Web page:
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The Impact of Anne of Green Gables

Released in 1908, Anne of Green Gables is hailed as a classic. It is one of the best-selling books worldwide and has been adapted into musicals, films, and several television series and animated series. The book is often credited with putting Canadian province Prince Edward Island on the map, educating international readers about the island that they had never before heard of. 

Written by LM Montgomery, her descriptive writing and idyllic prose has captivated the minds and imaginations of readers for over a century.


The story of Anne of Green Gables follows Anne Shirley, an 11-year-old orphan who is sent to live with aging, unmarried siblings Marilla and Matthew Cuthbert. The Cuthberts had originally wanted to adopt a boy, hoping he would assist Matthew on the farm, but Anne is sent instead due to a mix-up from the orphanage.

The book and its seven sequels follow Anne’s journey through life, and the various adventures and mishaps that occur along the way.

About the Author 

Lucy Maud Montgomery was born on Prince Edward Island in 1874. Her early life was not easy, her mother died of tuberculosis when Montgomery was still a baby, and in his grief, her father left her in the care of her maternal grandparents. Although he initially stayed nearby, he ultimately left PEI for Saskatchewan when Montgomery was only seven years old. 

Montgomery’s upbringing was a lonely one, and she created imaginary friends to cope. This allowed her creativity to flourish, and by the time she was 13, she knew that despite the hardships she had faced, she was destined for greatness. As a teenager, she had some of her poems and stories published in the newspaper, and she continued writing as she grew up, and even after she became a teacher, she used her spare time to write.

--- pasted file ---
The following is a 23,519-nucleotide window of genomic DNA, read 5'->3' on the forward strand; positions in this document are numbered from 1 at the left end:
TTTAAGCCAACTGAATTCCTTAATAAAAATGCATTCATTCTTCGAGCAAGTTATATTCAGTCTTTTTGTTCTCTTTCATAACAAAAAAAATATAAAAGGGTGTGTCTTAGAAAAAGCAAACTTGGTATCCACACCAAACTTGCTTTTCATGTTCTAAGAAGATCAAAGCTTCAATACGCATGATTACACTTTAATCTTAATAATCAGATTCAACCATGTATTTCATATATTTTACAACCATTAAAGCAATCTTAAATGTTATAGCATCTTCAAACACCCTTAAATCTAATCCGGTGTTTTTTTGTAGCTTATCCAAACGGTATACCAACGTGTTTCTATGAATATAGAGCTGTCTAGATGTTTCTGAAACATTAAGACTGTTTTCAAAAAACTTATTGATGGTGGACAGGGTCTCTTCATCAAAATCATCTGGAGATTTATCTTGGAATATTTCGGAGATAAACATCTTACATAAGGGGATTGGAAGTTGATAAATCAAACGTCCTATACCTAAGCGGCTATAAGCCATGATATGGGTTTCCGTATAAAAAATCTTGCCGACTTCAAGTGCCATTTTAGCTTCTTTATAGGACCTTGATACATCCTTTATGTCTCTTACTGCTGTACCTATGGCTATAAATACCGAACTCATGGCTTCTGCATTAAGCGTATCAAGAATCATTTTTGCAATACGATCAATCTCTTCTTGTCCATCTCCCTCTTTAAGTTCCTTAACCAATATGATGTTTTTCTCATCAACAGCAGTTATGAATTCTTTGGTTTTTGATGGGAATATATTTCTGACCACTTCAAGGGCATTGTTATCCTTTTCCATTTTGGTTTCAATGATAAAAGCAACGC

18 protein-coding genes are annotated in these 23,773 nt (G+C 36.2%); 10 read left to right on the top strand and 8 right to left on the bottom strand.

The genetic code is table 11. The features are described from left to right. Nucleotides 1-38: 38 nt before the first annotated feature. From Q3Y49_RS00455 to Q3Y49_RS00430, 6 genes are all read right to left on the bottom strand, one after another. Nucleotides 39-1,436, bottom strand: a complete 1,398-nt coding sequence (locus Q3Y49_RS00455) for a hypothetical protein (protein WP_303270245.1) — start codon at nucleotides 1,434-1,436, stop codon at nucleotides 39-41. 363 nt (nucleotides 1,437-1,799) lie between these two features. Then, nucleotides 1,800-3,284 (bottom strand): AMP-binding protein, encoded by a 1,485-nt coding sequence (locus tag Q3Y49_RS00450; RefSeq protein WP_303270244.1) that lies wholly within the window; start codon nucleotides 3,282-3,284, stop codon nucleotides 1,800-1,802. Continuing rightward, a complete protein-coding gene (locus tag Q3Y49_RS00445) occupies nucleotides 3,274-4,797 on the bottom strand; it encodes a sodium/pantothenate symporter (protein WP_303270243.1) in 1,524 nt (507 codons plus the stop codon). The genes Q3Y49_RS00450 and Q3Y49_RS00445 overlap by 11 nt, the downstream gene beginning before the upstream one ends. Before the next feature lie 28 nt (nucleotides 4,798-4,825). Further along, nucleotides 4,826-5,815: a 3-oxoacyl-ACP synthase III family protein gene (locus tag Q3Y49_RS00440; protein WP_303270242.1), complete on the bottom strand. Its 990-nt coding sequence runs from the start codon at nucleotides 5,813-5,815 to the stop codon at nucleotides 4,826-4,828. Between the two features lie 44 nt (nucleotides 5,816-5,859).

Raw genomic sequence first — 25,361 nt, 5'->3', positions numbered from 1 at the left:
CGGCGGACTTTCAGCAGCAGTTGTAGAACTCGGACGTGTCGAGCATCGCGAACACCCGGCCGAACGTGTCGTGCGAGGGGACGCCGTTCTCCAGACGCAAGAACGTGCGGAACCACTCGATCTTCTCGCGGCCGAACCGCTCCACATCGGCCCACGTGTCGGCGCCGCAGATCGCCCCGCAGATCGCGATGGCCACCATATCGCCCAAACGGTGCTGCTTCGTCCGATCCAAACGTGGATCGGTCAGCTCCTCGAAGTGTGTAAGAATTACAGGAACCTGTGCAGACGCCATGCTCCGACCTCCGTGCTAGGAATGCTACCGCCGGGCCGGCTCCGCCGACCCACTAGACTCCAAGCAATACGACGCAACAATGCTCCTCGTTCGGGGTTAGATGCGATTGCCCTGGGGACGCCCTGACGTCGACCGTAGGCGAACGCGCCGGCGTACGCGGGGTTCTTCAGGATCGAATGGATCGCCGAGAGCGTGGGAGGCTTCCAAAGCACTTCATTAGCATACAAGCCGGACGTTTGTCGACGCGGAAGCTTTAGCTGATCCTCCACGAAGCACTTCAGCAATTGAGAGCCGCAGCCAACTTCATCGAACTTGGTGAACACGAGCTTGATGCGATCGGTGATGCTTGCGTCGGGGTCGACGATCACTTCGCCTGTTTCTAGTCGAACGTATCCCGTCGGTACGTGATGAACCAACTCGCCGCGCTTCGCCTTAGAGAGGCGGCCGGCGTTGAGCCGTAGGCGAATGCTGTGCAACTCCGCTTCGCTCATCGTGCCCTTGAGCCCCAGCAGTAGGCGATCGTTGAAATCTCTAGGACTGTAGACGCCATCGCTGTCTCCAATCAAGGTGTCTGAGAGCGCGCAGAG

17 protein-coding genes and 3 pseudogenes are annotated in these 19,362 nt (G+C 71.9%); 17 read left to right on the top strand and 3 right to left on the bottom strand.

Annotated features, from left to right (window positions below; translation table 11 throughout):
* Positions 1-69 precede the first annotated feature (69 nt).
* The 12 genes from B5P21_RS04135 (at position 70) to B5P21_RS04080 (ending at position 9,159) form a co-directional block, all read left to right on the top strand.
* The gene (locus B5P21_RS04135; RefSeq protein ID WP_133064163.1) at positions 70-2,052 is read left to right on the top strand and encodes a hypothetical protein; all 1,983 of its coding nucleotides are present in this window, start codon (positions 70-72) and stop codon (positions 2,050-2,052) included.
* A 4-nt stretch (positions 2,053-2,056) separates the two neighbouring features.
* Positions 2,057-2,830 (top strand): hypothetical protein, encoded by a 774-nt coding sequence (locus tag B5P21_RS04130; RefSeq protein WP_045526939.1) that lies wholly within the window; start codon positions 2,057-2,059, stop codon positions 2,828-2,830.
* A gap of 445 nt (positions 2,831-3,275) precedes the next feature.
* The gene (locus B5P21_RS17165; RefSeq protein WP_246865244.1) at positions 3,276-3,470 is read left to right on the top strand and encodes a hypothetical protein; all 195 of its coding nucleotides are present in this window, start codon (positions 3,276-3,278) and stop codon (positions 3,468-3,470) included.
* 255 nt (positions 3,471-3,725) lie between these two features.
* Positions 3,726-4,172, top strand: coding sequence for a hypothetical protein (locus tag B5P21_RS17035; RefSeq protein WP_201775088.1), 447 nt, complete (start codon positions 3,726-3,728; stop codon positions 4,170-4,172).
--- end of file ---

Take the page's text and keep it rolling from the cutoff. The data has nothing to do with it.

Her connection with nature is not only what inspired her to write but is partially what has captivated so many readers. She would often find inspiration while on long walks around where she lived and would write while sitting next to a large window so she could enjoy the view. 

Finally, in 1908, she published Anne of Green Gables to immediate success. Her relationship with Anne was a complicated one, as many people often compare her to Anne, when the similarities are actually far less abundant. Anne is imaginative, dramatic, opinionated, and deeply flawed. But she is also idealistic and prone to a happy ending. Montgomery gave Anne optimism, something that Montgomery often found herself lacking. She initially did not want to continue Anne’s story after the first two books, but eventually conceded, going on to write the other six, giving Anne the happy ending she wished she could have had in her own life.


Anne of Green Gables is a timeless story. While the time period the story was written in has now long passed, Anne’s thoughts, feelings, and characterization are something countless generations relate to. The way she’s written makes her feel so real. She expresses her emotions openly and unapologetically in addition to introducing the idea that imperfection is something to be celebrated, and happy endings are not granted, but rather something one has to work for. 

She invites girls and young women to embrace their true selves, and is an early example of feminist literature, with a strong female lead who does not conform to the expectations of silence and kindness that are usually placed on women. The story also contains a lead male character who learns and grows from his earlier treatment of her and comes to respect Anne for her intelligence and abilities, something that many might say is rare even today. 

Anne’s interactions with her friends and classmates remind many readers of the people they may know in their own lives, all while taking place on a backdrop befitting a fairytale.

Despite Montgomery’s opposition to it, one of the reasons Anne resonates so well with readers around the world is because of her optimism and her happy endings. Many people find themselves reading the books and learning that they are worthy of happiness without having to sacrifice themselves to find it. 

Lily Frances | Staff Writer

Spring 2024

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